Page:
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Board of Education Launches Citywide Planning Process Oct 27th 2021

 The concept of Citywide Plan for Education passed its third milestone since first proposed by the Board of Education of the City of St. Louis last February.

 On October 21, The Board of Alderman’s Education and Youth Matters Committee, chaired by Megan Green (Ward 15), passed a measure in support of a moratorium on opening new schools in the City until the development of a plan. It was later approved overwhelmingly (24-1) by the full aldermanic board.

On October 25, the Board of Education called a special meeting to public thank the Board of Aldermen for their support and to officially launch public discussion with the introduction of a new ad hoc committee to study the issue. The committee, comprised of city and District officials and parent representatives, will grow to include additional community partners with the Board of Education taking the lead on what will be an 18-month process of community engagement.

 At the crux of the issue is the proliferation of charter schools in the region amid declining population. This leaves public and charter schools fighting over students and funding. The Board was clear that this is not an issue of choice, but rather, what is right for kids.

 The Board of Education asked Dr. Isaac Pollack, by virtue of his position on the St. Louis Charter Schools Collaborative (SLCS), to present information as an introduction to the relationships that currently exists between charter and public schools in our City. Dr. Isaac Pollack opened the meeting with a review of the issues and what led to the Board’s original request to come together on what they saw was a regional crisis.

 “This process offers a unique perspective on the City and schools relationships,” he said. “It’s not a charter/district collaboration, nor is it a union effort. It is an intellectual and honest conversation on what children need.” He spoke of “fruitful pressurization,” describing how leaders of charters and publics come together on critical issues and coordinated efforts on Covid-19 restart, vaccinations, and transfers/withdrawals. “We have a shared set of commitments all parties agree to follow.”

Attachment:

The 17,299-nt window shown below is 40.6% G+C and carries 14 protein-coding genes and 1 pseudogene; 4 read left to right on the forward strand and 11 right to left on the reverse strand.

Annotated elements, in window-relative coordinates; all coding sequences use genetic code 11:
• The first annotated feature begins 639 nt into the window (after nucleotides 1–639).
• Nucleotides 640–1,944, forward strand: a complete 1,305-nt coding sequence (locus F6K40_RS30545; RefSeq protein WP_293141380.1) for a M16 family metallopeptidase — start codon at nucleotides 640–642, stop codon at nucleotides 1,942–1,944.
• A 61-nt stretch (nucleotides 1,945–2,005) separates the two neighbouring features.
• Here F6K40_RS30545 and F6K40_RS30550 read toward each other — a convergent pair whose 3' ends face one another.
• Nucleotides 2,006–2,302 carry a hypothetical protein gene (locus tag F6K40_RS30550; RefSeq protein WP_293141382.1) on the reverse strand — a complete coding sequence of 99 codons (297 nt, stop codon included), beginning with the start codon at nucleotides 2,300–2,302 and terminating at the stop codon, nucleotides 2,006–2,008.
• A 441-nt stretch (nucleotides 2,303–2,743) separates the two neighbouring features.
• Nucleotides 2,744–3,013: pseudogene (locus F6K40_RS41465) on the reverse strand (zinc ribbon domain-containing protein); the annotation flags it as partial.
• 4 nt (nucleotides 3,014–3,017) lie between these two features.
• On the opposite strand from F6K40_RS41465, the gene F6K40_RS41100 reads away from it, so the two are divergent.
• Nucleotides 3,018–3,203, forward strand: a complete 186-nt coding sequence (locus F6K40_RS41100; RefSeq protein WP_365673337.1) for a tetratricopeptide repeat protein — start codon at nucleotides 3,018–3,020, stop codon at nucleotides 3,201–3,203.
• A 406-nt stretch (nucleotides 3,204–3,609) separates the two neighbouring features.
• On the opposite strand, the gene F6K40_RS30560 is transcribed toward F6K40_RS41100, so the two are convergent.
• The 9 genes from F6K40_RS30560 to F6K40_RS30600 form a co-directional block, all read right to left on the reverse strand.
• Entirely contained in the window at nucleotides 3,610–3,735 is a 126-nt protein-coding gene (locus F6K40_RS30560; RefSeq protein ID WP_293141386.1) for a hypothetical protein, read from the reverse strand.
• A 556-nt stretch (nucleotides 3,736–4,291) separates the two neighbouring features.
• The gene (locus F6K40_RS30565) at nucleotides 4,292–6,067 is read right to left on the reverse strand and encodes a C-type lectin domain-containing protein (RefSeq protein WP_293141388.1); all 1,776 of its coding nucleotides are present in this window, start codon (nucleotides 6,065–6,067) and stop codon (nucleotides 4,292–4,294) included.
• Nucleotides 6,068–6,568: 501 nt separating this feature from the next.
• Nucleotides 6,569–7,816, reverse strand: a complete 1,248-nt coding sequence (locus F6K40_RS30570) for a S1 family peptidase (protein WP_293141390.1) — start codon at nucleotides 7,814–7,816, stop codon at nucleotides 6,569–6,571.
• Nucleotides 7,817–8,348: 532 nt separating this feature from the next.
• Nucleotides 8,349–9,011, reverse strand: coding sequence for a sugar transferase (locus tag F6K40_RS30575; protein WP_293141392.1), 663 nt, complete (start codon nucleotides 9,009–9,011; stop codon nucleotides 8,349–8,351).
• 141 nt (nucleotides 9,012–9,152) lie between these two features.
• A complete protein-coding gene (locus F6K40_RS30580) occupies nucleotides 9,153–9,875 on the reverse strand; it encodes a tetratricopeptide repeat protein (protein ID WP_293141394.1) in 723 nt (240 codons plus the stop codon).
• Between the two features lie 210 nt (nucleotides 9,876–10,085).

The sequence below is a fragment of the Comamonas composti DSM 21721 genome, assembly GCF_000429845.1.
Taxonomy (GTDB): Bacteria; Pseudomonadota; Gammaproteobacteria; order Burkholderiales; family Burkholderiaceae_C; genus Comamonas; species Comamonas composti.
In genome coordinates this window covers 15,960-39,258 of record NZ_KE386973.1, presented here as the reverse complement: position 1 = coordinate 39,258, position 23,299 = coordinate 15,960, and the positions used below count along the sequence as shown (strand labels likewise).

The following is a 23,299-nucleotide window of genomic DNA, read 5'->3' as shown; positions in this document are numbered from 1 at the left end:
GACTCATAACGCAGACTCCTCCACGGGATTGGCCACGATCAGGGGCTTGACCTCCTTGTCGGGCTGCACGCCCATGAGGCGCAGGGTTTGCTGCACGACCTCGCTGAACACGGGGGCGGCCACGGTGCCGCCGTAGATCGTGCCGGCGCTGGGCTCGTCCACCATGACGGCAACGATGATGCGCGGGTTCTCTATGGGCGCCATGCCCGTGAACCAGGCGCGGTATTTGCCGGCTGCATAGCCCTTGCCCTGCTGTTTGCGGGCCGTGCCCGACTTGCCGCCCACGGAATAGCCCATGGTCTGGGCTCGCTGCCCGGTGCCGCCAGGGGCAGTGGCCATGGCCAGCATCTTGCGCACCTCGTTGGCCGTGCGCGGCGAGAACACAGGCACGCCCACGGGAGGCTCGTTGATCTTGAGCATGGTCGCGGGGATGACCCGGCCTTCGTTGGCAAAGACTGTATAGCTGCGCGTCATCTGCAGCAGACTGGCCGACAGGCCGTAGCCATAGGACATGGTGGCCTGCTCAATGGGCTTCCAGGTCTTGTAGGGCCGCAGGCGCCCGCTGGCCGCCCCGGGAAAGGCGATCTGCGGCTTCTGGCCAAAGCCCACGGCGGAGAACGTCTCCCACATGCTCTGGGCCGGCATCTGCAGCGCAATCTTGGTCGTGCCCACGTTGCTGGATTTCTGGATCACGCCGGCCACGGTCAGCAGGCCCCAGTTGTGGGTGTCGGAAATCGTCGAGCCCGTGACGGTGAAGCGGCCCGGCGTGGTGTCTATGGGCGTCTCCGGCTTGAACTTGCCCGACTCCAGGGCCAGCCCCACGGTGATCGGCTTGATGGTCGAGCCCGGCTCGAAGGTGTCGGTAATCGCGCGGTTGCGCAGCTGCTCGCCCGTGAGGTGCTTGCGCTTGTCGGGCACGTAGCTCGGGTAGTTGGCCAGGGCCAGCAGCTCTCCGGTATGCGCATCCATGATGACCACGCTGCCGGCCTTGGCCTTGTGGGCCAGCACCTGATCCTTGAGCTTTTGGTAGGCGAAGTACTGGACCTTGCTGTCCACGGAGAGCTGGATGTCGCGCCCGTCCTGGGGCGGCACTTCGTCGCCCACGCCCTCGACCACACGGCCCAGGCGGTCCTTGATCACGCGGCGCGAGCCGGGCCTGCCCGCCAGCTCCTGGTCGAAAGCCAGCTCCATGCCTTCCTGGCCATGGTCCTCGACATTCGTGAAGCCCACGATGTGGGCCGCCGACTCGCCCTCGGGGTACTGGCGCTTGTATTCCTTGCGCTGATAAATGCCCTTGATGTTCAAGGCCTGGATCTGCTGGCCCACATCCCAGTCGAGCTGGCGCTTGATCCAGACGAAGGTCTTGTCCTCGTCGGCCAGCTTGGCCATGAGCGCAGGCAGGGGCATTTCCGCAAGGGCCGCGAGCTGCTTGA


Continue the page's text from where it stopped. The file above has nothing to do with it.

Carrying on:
He explained what a charter school is, how it is established and how it functions. He outlined the various ways in which the District collaborates with charter schools to the extent possible given on-going litigation. He then explained his appointment to the SLCS and how they work together to facilitate the close of schools or other matters having impact on education in the City.

In his remarks, Pollack described this first meeting as a show of, “Solidarity in the belief of a path forward.”

Through his charts (available online), he explained that there are 54,000 school-aged children in the city of St. Louis, down from 90,000 students (a 40% drop). 20 years ago. Less than 20 years ago, 100 percent of those students would have attended public schools. Today, there are markedly less students in the City and more than 36 charter schools serving approximately 11,000 students and 60 Saint Louis Public Schools serving 20,000.

 Over the past ten years, 19 charters have opened and closed and, last school year, SLPS closed eight public schools acknowledging the loss of students to relocation (to the county or out of state) and to transfers. Public schools have been forced to compete for students amid threats to funding needed to support the programs that ensure they remain competitive.


Co-chair Sonnier explained,“ We are not here to solve or define what this committee is at this time. There is so much history and background – we are simply verbalizing the existence of a path forward. We want to distill all we learn down to a set of commitments.” She added, “The end goal is to redesign the educational plan in our City so that we might better address the root problems of poverty, not contribute to further marginalization of city students.”

According to committee co-chairs, Board members Alisha Sonnier and Antionette Cousins, the next steps include empaneling focus groups of stakeholders in designing a proposal to deliver quality education in a landscape populated with a glut of active charter and public schools.

 Co-chair Cousins added, “Our (board) goal is to make this process as inclusive and as transparent as possible. We will be hosting focus groups including members of the Better Futures group that presented some sound data earlier. We will make sure meetings are posted and that the community understands what we are trying to do which is find a solution for what is best for all students living and learning in the City of St. Louis.”

The ultimate goal of the Board’s citywide plan committee, Cousins said, is to present a plan to the Department of Elementary and Secondary Education (DESE) and to state legislators who have the power to undertake a plan for managing schools in ways that ensure the best educational opportunities for all students no matter where they choose to learn.